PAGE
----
The wind continues to howl over the ridge and the trail follows the ridge for miles. I put the strap of my hat under my chin to give myself the dorky hat-wearer fashion statement but at least I still have a hat. The brim of my hat is pushed up on the side from the wind. So I look like a dorky Australian bush hat-wearer. My face is exposed to the sun. Ah yes, that task I forgot this morning, applying sunscreen. I can feel the heat irradiating my exposed face at the same time as the wind is blasting it with dust and grit. My lips are cracking and feel swollen and the stick to each other when I try to open my mouth to take another swig of water.

I am using my trekking poles because the trail traverses a bunch of boulder fields and loose rocks that make it really easy to roll my ankles, slip, or misplace my foot on an unstable rock. I look for the big rocks and place my feet on them in hopes that they aren't going to shift on me.  I am moving as quickly as I can, first to get out of this wind, and second to catch up to Jon. There is slim hope of catching Jon as we are going downhill.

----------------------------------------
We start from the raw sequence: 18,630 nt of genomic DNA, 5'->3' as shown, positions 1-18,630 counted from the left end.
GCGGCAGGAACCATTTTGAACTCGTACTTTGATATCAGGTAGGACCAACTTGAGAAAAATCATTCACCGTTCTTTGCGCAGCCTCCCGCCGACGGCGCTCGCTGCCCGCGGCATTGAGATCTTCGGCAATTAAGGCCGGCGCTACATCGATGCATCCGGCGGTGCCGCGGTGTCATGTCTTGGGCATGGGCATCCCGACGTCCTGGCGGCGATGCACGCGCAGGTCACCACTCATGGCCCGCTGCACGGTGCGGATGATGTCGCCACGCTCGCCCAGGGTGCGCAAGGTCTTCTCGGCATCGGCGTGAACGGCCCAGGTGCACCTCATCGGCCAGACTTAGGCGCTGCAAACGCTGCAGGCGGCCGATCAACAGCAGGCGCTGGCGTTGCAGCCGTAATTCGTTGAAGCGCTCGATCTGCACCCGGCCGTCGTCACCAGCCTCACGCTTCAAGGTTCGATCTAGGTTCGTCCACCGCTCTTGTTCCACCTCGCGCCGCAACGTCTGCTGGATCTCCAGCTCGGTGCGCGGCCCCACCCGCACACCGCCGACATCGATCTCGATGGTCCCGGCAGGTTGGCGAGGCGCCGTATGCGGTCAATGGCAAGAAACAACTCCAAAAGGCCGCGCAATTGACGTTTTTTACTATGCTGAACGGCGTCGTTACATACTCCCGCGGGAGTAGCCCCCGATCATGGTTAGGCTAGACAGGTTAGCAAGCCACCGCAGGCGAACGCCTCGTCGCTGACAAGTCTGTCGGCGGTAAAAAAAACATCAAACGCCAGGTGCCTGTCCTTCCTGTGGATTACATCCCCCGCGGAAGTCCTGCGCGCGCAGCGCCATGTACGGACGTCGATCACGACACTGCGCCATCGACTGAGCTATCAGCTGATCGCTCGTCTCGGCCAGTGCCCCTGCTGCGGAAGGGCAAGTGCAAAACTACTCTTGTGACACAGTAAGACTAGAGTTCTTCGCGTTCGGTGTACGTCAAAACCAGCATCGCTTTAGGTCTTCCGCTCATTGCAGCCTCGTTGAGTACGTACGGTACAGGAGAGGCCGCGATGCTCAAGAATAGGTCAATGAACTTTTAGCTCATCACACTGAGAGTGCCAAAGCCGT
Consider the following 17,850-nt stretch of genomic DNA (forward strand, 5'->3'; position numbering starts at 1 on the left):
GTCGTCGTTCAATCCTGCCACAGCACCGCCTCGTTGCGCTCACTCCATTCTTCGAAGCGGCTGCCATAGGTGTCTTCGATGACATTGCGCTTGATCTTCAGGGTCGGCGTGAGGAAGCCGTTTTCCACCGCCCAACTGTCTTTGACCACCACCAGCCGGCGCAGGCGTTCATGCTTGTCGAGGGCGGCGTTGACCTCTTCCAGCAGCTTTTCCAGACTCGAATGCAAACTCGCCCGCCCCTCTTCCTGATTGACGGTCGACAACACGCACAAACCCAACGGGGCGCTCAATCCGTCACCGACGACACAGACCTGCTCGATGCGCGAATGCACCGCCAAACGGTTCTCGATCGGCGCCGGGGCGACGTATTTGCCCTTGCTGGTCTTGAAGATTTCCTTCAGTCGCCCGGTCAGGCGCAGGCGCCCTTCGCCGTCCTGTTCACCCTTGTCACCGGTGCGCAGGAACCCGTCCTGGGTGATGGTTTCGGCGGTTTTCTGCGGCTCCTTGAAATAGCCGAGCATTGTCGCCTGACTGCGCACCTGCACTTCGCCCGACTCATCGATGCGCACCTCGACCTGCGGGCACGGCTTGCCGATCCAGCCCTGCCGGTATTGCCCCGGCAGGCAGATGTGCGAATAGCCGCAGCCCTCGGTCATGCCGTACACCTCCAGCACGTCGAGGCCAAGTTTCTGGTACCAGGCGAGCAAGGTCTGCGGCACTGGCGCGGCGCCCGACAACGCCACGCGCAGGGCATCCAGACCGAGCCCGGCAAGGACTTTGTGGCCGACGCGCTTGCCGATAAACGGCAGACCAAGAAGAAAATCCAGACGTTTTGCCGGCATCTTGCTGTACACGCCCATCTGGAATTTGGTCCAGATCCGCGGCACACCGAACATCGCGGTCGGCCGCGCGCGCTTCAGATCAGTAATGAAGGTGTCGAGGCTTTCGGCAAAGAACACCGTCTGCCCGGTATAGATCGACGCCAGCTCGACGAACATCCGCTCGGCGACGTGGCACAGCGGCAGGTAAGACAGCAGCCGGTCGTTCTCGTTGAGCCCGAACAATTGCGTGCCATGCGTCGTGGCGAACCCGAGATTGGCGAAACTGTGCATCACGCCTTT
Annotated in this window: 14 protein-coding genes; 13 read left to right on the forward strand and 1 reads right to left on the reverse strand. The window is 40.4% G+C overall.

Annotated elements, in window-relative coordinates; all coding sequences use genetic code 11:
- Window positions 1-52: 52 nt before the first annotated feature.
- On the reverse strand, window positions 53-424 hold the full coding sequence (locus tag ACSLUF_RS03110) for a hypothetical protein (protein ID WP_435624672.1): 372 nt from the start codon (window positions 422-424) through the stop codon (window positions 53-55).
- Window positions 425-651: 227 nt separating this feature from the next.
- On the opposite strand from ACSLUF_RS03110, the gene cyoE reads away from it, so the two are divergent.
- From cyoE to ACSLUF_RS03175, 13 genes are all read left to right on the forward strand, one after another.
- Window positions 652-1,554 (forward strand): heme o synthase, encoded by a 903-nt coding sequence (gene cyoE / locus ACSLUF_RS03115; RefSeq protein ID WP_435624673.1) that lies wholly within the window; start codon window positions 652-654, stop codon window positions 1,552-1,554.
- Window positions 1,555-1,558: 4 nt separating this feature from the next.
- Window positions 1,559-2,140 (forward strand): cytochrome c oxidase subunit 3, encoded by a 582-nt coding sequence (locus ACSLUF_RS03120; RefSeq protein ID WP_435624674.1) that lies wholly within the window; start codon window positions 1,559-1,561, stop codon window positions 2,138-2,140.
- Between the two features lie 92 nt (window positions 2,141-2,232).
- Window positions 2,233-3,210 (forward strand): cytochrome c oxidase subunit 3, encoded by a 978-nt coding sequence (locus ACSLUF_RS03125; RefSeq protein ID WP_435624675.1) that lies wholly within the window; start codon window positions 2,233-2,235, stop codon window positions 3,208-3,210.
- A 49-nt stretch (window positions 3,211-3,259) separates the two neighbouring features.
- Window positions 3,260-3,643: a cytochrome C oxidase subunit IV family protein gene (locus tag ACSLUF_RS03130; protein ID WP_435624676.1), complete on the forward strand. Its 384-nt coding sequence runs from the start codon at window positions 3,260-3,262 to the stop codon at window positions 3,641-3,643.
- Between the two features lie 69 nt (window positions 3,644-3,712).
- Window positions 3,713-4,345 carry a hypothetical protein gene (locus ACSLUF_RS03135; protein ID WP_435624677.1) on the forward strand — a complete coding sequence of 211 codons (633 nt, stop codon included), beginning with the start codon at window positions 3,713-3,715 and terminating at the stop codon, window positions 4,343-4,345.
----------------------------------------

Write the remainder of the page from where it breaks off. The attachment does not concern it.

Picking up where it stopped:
I meet a solo female hiker heading south and she shouts, "Are you Scott?" I can barely hear her, but I read her lips. She is the only hiker I have seen on this entire sand-blasted ridge. "Yes", I croaked out. The wind quickly grabs my voice and tosses it over the edge of the ridge and into the abyss. "Your buddy is waiting for you drop there behind the rocks," and she points to a dark spot on the rocks below. The spot seems to be waving it's hands.